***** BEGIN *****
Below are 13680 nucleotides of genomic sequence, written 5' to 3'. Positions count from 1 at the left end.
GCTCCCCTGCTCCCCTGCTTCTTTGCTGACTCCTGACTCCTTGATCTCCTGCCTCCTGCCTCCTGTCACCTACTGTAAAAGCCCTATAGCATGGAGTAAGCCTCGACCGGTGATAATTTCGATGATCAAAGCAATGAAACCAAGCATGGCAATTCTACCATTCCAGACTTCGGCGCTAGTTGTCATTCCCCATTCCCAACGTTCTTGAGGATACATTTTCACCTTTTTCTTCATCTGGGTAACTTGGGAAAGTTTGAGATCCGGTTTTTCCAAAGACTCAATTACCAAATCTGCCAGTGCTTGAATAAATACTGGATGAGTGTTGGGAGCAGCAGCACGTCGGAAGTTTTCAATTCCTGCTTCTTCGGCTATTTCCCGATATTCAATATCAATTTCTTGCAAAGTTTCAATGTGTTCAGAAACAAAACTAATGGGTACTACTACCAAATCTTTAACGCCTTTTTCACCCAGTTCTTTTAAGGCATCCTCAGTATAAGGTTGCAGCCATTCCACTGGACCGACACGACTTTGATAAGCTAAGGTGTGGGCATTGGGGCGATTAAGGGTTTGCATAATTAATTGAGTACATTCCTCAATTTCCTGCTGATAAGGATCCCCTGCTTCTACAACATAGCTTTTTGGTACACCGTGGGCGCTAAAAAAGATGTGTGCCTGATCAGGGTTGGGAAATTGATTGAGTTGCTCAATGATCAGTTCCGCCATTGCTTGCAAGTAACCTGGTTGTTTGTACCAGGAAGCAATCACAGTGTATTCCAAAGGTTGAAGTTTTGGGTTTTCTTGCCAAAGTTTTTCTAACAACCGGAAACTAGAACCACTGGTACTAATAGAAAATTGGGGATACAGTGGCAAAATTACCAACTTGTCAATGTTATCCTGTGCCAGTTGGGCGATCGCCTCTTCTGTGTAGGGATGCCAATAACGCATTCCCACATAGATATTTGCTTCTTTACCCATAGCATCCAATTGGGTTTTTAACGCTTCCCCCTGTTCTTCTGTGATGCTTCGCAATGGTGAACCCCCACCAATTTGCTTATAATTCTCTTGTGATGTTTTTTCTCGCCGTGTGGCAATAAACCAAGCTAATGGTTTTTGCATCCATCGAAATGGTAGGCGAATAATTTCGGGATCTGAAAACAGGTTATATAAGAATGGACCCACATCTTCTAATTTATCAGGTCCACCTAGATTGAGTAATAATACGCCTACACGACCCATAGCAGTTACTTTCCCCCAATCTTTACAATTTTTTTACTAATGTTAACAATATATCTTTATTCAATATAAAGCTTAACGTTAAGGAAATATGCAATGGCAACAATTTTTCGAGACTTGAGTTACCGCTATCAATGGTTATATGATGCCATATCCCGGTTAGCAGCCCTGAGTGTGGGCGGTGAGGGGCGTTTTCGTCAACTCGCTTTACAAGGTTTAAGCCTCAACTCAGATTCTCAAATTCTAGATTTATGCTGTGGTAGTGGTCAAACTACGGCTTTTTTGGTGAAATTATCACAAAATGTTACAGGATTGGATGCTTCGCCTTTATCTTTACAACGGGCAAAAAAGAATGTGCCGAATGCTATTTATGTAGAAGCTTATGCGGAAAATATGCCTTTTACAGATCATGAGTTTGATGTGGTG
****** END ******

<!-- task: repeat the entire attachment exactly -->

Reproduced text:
Below are 13680 nucleotides of genomic sequence, written 5' to 3'. Positions count from 1 at the left end.
GCTCCCCTGCTCCCCTGCTTCTTTGCTGACTCCTGACTCCTTGATCTCCTGCCTCCTGCCTCCTGTCACCTACTGTAAAAGCCCTATAGCATGGAGTAAGCCTCGACCGGTGATAATTTCGATGATCAAAGCAATGAAACCAAGCATGGCAATTCTACCATTCCAGACTTCGGCGCTAGTTGTCATTCCCCATTCCCAACGTTCTTGAGGATACATTTTCACCTTTTTCTTCATCTGGGTAACTTGGGAAAGTTTGAGATCCGGTTTTTCCAAAGACTCAATTACCAAATCTGCCAGTGCTTGAATAAATACTGGATGAGTGTTGGGAGCAGCAGCACGTCGGAAGTTTTCAATTCCTGCTTCTTCGGCTATTTCCCGATATTCAATATCAATTTCTTGCAAAGTTTCAATGTGTTCAGAAACAAAACTAATGGGTACTACTACCAAATCTTTAACGCCTTTTTCACCCAGTTCTTTTAAGGCATCCTCAGTATAAGGTTGCAGCCATTCCACTGGACCGACACGACTTTGATAAGCTAAGGTGTGGGCATTGGGGCGATTAAGGGTTTGCATAATTAATTGAGTACATTCCTCAATTTCCTGCTGATAAGGATCCCCTGCTTCTACAACATAGCTTTTTGGTACACCGTGGGCGCTAAAAAAGATGTGTGCCTGATCAGGGTTGGGAAATTGATTGAGTTGCTCAATGATCAGTTCCGCCATTGCTTGCAAGTAACCTGGTTGTTTGTACCAGGAAGCAATCACAGTGTATTCCAAAGGTTGAAGTTTTGGGTTTTCTTGCCAAAGTTTTTCTAACAACCGGAAACTAGAACCACTGGTACTAATAGAAAATTGGGGATACAGTGGCAAAATTACCAACTTGTCAATGTTATCCTGTGCCAGTTGGGCGATCGCCTCTTCTGTGTAGGGATGCCAATAACGCATTCCCACATAGATATTTGCTTCTTTACCCATAGCATCCAATTGGGTTTTTAACGCTTCCCCCTGTTCTTCTGTGATGCTTCGCAATGGTGAACCCCCACCAATTTGCTTATAATTCTCTTGTGATGTTTTTTCTCGCCGTGTGGCAATAAACCAAGCTAATGGTTTTTGCATCCATCGAAATGGTAGGCGAATAATTTCGGGATCTGAAAACAGGTTATATAAGAATGGACCCACATCTTCTAATTTATCAGGTCCACCTAGATTGAGTAATAATACGCCTACACGACCCATAGCAGTTACTTTCCCCCAATCTTTACAATTTTTTTACTAATGTTAACAATATATCTTTATTCAATATAAAGCTTAACGTTAAGGAAATATGCAATGGCAACAATTTTTCGAGACTTGAGTTACCGCTATCAATGGTTATATGATGCCATATCCCGGTTAGCAGCCCTGAGTGTGGGCGGTGAGGGGCGTTTTCGTCAACTCGCTTTACAAGGTTTAAGCCTCAACTCAGATTCTCAAATTCTAGATTTATGCTGTGGTAGTGGTCAAACTACGGCTTTTTTGGTGAAATTATCACAAAATGTTACAGGATTGGATGCTTCGCCTTTATCTTTACAACGGGCAAAAAAGAATGTGCCGAATGCTATTTATGTAGAAGCTTATGCGGAAAATATGCCTTTTACAGATCATGAGTTTGATGTGGTG